Here I have put together what I like to call the Ten Commandments of Test Driven Design, ten basic behaviours that should be followed when we are going about our TDD day.

1. THOU SHALT WRITE THE ASSERTION FIRST

Ask the question you want to ask, before trying to think of how to answer it. If you write the assertion first, you know exactly what it is you’re aiming for.

2. THOU SHALT RUN THE TEST TO SEE IT FAIL BEFORE WRITING THE IMPLEMENTATION

Check that what we’ve written actually tests what we want it to. Does it fail in an informative way? Does it fail for the reason we want/expect it to? If we jump straight to the implementation we have no idea whether we’re actually asking the right question.

3. THOU SHALT WRITE TEST NAMES WHICH ACCURATELY REFLECT THE SPECIFICATION

Your test should act as your documentation. Down the line, someone modifying your code would rather be told that ”ableToSendPotionToWizardUsingAddress” failed, rather than ”testCreateAndSend” failed. When the tests read like a specification, we are getting across the exact intent of that test without the need for pesky comments littering our otherwise beautiful code.

4. THOU SHALT USE TRIANGULATION

Triangulation is the process of incrementally adding to the implementation by adding more and more tests, and slowly adding code to pass each one. This is best illustrated through an example, so I’ll just go right ahead:
Let’s say we are attempting to write a method returning the sequence of the first 20 elements of the Fibonacci sequence:

4c42de46d22d22305c59b9ba88e387e9

We could do the following:

  • test that the element at position 1 of the sequence is 0
    • return a sequence of 0s
  • test that the element at position 2 of the sequence is 1
    • return a sequence where each element is its position – 1
  • test that the element at position 3 of the sequence is 1
    • if(position != 0) return 1 else return 0 in the sequence
  • test that the element at position 4 of the sequence is 2
    • return a sequence where each element is floor(position/2)
  • test that the element at position 5 of the sequence is 3

As you can see, each step fulfils all the tests in the simplest way possible at this stage. We only begin to generalise further when we have another test case that requires it – until we aren’t pushed to implement something we should not think about doing so.

5. THOU SHALT KEEP THE TEST SEPARATE FROM THE IMPLEMENTATION

This just separates the tests from the main body of the code for any other viewers of the code. It keeps things organised and easy to figure out.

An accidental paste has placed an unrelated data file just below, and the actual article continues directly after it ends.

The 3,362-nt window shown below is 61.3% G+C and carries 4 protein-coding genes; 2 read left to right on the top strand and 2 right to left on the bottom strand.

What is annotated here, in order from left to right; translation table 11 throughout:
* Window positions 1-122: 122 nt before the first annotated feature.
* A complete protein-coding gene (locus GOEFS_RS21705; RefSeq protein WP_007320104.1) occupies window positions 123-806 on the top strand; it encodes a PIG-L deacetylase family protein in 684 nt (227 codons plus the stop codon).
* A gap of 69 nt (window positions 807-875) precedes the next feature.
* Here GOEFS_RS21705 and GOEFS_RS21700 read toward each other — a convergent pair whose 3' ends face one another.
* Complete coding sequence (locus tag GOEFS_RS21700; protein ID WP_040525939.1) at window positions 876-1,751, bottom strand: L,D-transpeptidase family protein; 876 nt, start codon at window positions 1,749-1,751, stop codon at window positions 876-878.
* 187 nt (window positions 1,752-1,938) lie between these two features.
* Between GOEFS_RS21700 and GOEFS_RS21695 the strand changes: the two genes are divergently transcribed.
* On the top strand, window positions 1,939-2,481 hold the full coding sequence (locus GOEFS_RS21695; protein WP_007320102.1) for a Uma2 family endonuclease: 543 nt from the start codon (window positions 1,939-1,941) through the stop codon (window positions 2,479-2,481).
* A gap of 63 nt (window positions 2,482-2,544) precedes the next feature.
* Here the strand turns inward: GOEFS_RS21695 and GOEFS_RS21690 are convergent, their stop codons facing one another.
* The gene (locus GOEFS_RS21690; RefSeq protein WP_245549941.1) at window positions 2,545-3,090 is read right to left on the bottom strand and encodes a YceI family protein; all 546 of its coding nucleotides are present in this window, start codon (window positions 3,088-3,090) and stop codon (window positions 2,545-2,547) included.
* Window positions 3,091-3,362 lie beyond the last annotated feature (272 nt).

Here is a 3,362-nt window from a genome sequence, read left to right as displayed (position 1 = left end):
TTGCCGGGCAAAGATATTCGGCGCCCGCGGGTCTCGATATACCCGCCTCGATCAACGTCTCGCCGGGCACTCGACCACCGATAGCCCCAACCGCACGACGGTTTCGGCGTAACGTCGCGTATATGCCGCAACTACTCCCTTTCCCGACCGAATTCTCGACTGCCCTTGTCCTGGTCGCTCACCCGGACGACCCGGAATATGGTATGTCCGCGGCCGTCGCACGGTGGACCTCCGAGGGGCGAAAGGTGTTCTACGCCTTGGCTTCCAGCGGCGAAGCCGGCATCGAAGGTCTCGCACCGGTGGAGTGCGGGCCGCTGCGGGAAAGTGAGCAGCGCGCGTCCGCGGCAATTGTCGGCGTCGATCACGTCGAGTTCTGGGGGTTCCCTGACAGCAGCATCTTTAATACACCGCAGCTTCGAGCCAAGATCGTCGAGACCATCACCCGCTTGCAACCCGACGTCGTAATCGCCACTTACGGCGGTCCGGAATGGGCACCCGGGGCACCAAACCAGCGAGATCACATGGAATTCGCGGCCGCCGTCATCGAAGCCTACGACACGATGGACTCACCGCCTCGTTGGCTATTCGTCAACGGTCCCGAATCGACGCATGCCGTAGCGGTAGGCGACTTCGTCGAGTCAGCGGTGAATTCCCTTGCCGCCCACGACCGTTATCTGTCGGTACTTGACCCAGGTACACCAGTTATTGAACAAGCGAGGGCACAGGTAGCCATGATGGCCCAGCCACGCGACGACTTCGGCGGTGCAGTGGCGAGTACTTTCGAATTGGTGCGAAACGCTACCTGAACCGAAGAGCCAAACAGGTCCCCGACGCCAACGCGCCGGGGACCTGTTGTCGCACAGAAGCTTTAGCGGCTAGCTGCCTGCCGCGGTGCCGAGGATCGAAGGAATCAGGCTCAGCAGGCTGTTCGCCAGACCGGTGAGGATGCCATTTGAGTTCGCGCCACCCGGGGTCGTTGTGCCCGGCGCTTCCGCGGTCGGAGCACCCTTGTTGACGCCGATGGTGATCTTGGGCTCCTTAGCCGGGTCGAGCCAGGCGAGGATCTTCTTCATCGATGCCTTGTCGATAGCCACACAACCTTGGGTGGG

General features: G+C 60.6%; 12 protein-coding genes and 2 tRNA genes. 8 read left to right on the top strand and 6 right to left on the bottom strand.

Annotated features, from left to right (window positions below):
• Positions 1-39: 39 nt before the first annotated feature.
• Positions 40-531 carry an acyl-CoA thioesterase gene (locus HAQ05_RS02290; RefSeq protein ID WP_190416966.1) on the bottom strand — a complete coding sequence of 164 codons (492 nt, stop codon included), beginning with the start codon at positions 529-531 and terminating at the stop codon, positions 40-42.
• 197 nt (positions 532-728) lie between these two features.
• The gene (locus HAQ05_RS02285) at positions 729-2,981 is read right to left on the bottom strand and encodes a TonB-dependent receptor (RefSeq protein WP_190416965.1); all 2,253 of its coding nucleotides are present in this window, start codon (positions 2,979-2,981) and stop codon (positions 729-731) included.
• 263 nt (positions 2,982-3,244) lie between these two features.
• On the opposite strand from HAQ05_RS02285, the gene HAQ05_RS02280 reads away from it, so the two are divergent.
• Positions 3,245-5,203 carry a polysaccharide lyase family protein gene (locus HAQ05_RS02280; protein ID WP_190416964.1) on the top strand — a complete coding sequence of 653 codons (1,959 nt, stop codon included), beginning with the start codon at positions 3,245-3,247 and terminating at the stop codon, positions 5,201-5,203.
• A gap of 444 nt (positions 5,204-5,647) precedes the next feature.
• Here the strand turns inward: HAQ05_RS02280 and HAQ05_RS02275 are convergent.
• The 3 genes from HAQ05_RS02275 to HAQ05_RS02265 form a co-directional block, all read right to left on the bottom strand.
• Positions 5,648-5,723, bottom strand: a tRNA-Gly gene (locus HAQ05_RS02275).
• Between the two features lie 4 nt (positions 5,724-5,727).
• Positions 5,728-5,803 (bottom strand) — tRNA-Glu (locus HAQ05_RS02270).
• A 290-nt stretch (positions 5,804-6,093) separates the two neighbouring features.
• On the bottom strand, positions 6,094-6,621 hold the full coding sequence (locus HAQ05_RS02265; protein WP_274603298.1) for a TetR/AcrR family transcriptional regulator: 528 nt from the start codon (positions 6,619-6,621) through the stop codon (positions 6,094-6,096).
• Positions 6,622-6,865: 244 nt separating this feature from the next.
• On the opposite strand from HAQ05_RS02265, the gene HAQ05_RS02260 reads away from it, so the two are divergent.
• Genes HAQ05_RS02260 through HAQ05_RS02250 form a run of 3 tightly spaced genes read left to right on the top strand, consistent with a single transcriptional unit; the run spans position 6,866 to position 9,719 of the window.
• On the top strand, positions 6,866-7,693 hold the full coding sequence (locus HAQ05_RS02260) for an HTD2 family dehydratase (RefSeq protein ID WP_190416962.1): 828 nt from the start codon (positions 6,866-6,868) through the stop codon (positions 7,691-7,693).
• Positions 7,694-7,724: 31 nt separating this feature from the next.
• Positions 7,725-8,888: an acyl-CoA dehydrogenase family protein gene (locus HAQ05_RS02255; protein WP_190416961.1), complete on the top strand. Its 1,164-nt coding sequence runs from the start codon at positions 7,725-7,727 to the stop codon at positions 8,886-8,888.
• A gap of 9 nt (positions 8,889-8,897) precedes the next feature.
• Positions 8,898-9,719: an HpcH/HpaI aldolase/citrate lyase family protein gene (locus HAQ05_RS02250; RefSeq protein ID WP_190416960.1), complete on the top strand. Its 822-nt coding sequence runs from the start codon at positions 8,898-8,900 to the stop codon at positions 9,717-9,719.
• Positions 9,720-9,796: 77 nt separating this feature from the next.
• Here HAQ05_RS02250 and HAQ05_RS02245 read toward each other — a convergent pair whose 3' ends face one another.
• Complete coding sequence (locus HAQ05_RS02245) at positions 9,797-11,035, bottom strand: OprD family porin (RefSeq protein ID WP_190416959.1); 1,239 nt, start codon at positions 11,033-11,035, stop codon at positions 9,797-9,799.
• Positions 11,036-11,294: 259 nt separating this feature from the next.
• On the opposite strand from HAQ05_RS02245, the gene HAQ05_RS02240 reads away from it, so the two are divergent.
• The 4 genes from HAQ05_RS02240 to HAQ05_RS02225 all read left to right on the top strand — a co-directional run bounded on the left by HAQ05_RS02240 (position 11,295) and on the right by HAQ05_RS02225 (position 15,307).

6. THOU SHALT HAVE INDEPENDENT, MUTUALLY EXCLUSIVE TESTS

Our tests should all be able to be run in any order, completely independently of one another. There is no point having multiple tests which could all fail for the same reason. For example, if we were testing a method which returned a list of all wizards and witches to be sorted, alphabetically by surname, we could test the following:

  • first element of list is Hannah Abbott
  • first and second elements of list are Hannah Abbott and Susan Bones
  • first, second and third elements of list are Hannah Abbott, Susan Bones and Terry Boot

and so on.
However, if the first element of the list is not Hannah Abbott, ALL these tests will fail. Instead, we should test:

  • first element of list is Hannah Abbott
  • second element of list is Susan Bones
  • third element of list is Terry Boot

and so on.
These tests can be run independently, and in any order, and will fail for the right reasons (if they have to)

7. THOU SHALT ORGANISE TEST CODE TO REFLECT HOW THE IMPLENTATION IS ORGANISED

Because that’s just a nice way to do things. It just makes it all a lot more readable and easier to follow.

8. THOU SHALT ALWAYS KEEP TESTS UP TO DATE

Tests serve as your documentation, and as such must be updated along with any new implementation. If a piece of functionality is added/modified/removed, the relevant tests should be added/removed/modified accordingly.

9. THOU SHALT WRITE TESTS WITH ONLY ONE REASON TO FAIL

That way, when they do fail we know exactly why, and debugging time is hugely reduced.

10. THOU SHALT NOT REFACTOR WHEN TESTS ARE FAILING

Our tests act as a safety net for our refactoring. If we have failing tests, we have no way of knowing that the refactoring we have done hasn’t actually broken the code. What if our new implementation breaks the failing test in a different way? FIX THE TEST FIRST!

These are the best habits to get into in order to run a long, healthy, prosperous TDD way of life. Happy TDD-ing!

<<<< TDD: An Introduction                   >>>> TDD: An Example

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